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For Every Watt We Use On the Internet, We Save 10 Watts!

The American Council for an Energy Efficient Economy rocks. They have put numbers to what I have long expected to be true. Folks who complain about how much energy computers waste are crazy. Computers save tons of energy, while, themselves, using less energy than the lightbulb used to light the workstation. And now we know how much.

The study focused on a metric called "energy intensity." Basically, that's the amount of energy necessary to we use it discount drug levitra produce a dollar of economic output. The first major drop in energy intensity occured after the oil crisis in the 1970s. That was a cost-based drop, not generally the ideal.

Then, after OPEC lost its stranglehold, energy intensity stopped dropping because energy was once again cheap. But then, starting in the late 1990s, energy intensity began to drop significantly again. This drop was unrelated to energy costs and was, in fact, a technologically spurred change.

Computers were helping us become more efficient. First, by using their power to design more efficient practices. And second, and much more significantly, by allowing people and things to travel digitally, instead of physically.

Telecommuting a couple days per week, reading news online, emails, document downloads, and instant messages all allow people and things to travel while consuming much smaller amounts of energy. What's more, online shopping has reduced trips to retail stores, resulting in significant energy savings.

Energy intensity has continued to drop more than 2% every year since the Internet first appeared. Without the Internet, the paper's authors suggest that we would need one billion more barrels per oil per year! Indeed, ever kilowatt/hour we spend on enter site viagra 10 mg the Internet looks to brand viagra have saved about 10 kilowatt/hours of energy.

Not that I need another reason to spend time online...

Via CSMonitor

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Comments (9)Add Comment
written by Magnulus, March 01, 2008
Hey, wow! That's awesome! Not all that surprising, considering all the mentioned variables, either. I loooves me some computer time.
written by Anon, March 01, 2008
Does anyone have any solid information on the energy required to order a product online and have it shipped via truck versus the energy required to drive to the store in order to buy it locally? I know it depends on a lot of variables (how far you have to drive to the store, what type of vehicle you drive, etc.), but I had always presumed that purchasing the product locally was more efficient than ordering it online, particularly if you have a reasonably efficient car and can combine trips or live close to look there generic levitra usa the store. But maybe I'm wrong?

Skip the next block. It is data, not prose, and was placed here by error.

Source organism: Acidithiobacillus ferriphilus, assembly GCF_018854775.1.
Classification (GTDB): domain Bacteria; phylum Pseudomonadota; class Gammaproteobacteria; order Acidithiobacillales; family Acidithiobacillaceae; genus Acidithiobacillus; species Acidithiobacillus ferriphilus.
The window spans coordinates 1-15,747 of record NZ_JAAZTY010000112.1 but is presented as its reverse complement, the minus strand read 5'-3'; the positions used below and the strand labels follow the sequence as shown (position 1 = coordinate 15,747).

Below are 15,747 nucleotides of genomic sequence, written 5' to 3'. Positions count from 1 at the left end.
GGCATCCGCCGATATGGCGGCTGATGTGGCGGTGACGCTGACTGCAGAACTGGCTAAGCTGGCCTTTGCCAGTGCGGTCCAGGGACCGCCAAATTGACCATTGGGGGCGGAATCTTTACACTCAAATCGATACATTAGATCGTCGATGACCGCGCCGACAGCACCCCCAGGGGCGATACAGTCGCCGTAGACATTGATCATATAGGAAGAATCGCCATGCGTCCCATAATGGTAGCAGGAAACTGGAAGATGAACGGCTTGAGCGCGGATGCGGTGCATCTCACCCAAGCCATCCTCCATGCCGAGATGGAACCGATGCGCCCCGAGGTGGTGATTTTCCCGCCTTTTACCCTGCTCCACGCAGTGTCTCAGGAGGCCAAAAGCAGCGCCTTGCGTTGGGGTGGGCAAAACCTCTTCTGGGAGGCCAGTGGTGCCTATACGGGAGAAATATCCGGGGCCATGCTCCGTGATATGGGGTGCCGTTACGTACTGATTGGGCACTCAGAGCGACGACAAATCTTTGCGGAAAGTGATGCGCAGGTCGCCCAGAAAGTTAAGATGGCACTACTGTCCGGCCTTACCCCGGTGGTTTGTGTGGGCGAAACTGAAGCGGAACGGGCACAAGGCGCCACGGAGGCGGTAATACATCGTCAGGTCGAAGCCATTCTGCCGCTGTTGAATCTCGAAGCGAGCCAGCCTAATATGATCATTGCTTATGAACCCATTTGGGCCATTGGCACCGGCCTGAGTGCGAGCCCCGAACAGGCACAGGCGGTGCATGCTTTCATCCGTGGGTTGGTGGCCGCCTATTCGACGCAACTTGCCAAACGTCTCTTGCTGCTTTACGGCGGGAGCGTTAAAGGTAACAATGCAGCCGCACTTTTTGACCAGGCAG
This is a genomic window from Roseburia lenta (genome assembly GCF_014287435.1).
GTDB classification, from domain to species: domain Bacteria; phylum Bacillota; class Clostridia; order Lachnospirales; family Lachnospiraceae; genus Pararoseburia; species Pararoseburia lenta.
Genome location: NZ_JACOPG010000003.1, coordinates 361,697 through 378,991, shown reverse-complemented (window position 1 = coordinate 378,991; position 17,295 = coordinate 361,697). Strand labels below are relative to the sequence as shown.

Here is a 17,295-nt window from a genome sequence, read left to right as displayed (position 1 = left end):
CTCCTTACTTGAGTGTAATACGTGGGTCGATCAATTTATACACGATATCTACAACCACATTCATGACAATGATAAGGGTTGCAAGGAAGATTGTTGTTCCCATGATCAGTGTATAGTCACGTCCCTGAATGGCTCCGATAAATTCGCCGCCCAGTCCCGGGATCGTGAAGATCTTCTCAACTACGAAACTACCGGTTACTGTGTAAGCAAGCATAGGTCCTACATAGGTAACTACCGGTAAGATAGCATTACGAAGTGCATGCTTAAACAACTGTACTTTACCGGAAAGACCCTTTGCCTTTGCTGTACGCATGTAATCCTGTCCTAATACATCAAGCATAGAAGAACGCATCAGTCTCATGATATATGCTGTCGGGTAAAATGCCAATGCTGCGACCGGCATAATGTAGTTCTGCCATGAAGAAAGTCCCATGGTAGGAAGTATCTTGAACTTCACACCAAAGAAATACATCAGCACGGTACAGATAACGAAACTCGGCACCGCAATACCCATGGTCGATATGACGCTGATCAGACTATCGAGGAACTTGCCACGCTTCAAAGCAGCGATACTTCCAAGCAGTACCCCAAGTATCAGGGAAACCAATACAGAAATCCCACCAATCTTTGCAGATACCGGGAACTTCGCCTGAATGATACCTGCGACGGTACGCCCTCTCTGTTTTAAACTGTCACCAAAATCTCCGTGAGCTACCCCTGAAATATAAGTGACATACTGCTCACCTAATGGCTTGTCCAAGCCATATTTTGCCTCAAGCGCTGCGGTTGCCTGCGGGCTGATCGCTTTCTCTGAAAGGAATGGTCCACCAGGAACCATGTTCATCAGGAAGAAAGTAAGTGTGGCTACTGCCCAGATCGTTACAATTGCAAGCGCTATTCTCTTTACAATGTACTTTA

written by weee recycling, March 02, 2008
I hope to see more companies introducing Telecommuting a couple days per week - it's one of the simplest ways we can save energy.
As gas prices increase employers will face a simple equation - allow more workers to work from home more or pay them more to come into the office everyday.
Telecommuting Could Half Our Gulf Oil De
written by Kate Lister -, March 03, 2008
Great metric!

Our analysis, shows that the U.S. could reduce crude oil consumption by 388 Million barrels a year if workers who could worked from home, actually did. Collectively they would save almost $25 Billion per year, and reduce foreign oil purchases by $35 Billion a year. That's the equivalent of 48% of our Persian Gulf oil imports. Read more at
Coal usage per megabyte downloaded
written by brian, March 06, 2008
Recently attending the TED conference in Monterey, CA, a speaker showed that currently it takes the equivalent of 1 standard coal briquette to produce energy for every megabyte downloaded in the US. I was wondering what people think about that when the download gigabytes of music & movies per person.
Check out for videos.
written by jc, March 07, 2008
how much is 10kW? Can somebody please put this into perspective for me?
written by Eric Duminil, October 11, 2008
Please don't talk about energy savings if you don't even know what associated units are (i.e. kWh, not kW/h)!

As for the study in itself, I doubt that it is reliable, do you have any source, any life cycle analysis related to it?

@jc : 10kW ~ 10 hovers ~ 1/10 car power
written by Name, November 27, 2008
Interesting article; however, much more can still be done to reduce the energy consumption for our computing needs as well as all of the energy to levitra from canadian pharmacy support said needs. For instance, virtualizing the computing environment that has huge benefits while using devices that take far less input to produce the levitra en gel intended output. Consider the Pano by Pano Logic ( ).

For businesses, this is pretty much a no brainer. The consumer market could benefit from this technology if hosted solutions providers could make available virtual machines to their customers and clients/partners.
written by Dave, January 05, 2009
While certain technologies may be gaining in efficiency in the USA, the energy density of the US is dropping because of manufacturing moving offshore. The energy required to make cars, or computers, or even petroleum inputs to farming, are not included in those calcs. So it's a bogus number.

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